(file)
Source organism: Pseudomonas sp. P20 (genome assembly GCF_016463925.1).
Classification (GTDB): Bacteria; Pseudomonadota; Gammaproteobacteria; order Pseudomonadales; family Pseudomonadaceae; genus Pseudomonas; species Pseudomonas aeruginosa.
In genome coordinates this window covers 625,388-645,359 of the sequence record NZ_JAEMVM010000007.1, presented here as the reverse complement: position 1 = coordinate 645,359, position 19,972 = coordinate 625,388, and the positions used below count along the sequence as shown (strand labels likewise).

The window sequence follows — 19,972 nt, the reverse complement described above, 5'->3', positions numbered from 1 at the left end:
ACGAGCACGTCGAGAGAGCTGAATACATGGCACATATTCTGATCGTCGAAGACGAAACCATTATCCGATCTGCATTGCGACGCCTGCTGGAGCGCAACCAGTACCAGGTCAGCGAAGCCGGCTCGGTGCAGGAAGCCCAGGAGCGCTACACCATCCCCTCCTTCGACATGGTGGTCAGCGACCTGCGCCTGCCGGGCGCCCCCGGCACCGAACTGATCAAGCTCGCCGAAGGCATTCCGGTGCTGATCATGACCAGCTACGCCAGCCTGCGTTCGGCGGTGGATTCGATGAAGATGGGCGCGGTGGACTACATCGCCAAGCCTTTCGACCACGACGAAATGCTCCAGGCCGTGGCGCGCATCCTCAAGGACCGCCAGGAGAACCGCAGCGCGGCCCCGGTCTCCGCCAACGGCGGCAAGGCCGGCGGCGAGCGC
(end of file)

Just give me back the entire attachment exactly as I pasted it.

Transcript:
Source organism: Pseudomonas sp. P20 (genome assembly GCF_016463925.1).
Classification (GTDB): Bacteria; Pseudomonadota; Gammaproteobacteria; order Pseudomonadales; family Pseudomonadaceae; genus Pseudomonas; species Pseudomonas aeruginosa.
In genome coordinates this window covers 625,388-645,359 of the sequence record NZ_JAEMVM010000007.1, presented here as the reverse complement: position 1 = coordinate 645,359, position 19,972 = coordinate 625,388, and the positions used below count along the sequence as shown (strand labels likewise).

The window sequence follows — 19,972 nt, the reverse complement described above, 5'->3', positions numbered from 1 at the left end:
ACGAGCACGTCGAGAGAGCTGAATACATGGCACATATTCTGATCGTCGAAGACGAAACCATTATCCGATCTGCATTGCGACGCCTGCTGGAGCGCAACCAGTACCAGGTCAGCGAAGCCGGCTCGGTGCAGGAAGCCCAGGAGCGCTACACCATCCCCTCCTTCGACATGGTGGTCAGCGACCTGCGCCTGCCGGGCGCCCCCGGCACCGAACTGATCAAGCTCGCCGAAGGCATTCCGGTGCTGATCATGACCAGCTACGCCAGCCTGCGTTCGGCGGTGGATTCGATGAAGATGGGCGCGGTGGACTACATCGCCAAGCCTTTCGACCACGACGAAATGCTCCAGGCCGTGGCGCGCATCCTCAAGGACCGCCAGGAGAACCGCAGCGCGGCCCCGGTCTCCGCCAACGGCGGCAAGGCCGGCGGCGAGCGC